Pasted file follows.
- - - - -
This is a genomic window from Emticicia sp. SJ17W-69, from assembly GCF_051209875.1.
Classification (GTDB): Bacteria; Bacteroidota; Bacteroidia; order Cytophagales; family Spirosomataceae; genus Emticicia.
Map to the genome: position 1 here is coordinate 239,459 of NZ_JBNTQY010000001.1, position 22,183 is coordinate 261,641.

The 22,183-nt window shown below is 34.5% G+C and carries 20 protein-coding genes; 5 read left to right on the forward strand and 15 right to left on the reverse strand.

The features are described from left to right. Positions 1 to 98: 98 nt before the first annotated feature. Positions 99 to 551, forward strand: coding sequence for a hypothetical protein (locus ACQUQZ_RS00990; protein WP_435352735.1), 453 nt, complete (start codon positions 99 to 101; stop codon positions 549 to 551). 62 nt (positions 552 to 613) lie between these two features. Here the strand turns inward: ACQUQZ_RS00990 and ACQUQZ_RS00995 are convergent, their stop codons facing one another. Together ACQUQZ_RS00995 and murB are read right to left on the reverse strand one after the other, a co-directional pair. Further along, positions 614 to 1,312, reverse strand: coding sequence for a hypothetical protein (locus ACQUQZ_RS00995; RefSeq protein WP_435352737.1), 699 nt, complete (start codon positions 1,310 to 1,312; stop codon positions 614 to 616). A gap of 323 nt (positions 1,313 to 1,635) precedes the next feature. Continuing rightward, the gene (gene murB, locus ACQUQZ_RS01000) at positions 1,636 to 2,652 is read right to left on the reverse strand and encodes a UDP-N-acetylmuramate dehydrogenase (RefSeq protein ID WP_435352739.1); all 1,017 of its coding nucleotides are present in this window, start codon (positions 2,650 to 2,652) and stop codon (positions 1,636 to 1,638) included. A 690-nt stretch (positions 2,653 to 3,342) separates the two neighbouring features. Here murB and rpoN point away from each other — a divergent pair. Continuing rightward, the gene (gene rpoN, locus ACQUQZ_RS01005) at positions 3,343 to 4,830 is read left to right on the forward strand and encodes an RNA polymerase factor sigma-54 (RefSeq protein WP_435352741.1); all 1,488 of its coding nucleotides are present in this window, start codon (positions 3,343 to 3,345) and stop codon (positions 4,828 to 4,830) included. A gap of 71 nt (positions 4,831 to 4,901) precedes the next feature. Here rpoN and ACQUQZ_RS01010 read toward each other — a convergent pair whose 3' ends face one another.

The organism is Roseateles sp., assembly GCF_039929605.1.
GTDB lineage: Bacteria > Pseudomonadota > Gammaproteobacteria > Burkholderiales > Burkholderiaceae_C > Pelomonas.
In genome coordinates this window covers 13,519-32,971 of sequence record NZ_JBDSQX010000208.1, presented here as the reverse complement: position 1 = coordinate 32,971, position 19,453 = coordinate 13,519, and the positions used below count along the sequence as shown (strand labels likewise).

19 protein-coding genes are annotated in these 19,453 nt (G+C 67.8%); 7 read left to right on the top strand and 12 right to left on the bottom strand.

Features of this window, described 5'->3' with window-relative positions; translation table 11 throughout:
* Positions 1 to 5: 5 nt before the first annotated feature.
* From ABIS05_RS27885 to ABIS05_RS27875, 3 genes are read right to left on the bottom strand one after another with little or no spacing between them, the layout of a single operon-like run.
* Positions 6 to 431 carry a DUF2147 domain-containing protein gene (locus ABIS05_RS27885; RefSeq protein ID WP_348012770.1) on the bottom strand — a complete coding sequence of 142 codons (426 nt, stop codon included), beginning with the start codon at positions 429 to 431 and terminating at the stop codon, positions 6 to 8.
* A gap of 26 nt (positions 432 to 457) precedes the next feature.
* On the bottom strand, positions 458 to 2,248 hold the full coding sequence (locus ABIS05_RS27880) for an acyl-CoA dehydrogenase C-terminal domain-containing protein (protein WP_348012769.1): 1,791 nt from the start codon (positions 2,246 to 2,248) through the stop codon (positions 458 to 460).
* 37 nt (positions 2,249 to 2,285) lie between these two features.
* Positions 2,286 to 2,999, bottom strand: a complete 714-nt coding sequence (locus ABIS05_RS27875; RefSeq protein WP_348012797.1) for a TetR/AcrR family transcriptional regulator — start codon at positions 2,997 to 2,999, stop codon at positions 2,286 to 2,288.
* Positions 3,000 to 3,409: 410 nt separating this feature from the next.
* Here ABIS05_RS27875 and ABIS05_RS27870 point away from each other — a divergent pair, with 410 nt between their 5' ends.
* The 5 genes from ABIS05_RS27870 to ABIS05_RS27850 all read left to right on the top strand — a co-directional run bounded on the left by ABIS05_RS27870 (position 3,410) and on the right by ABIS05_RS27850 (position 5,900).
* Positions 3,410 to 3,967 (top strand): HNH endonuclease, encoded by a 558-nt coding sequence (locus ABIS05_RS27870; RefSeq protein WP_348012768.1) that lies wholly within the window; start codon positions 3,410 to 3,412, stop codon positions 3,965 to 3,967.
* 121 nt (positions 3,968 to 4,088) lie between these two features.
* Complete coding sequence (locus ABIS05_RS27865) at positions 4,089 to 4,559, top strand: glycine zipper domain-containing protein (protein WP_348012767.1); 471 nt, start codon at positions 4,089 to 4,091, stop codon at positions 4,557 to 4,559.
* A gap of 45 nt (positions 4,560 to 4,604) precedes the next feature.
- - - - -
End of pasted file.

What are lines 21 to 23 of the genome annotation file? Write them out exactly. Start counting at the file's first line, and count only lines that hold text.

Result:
* Positions 3,410 to 3,967 (top strand): HNH endonuclease, encoded by a 558-nt coding sequence (locus ABIS05_RS27870; RefSeq protein WP_348012768.1) that lies wholly within the window; start codon positions 3,410 to 3,412, stop codon positions 3,965 to 3,967.
* 121 nt (positions 3,968 to 4,088) lie between these two features.
* Complete coding sequence (locus ABIS05_RS27865) at positions 4,089 to 4,559, top strand: glycine zipper domain-containing protein (protein WP_348012767.1); 471 nt, start codon at positions 4,089 to 4,091, stop codon at positions 4,557 to 4,559.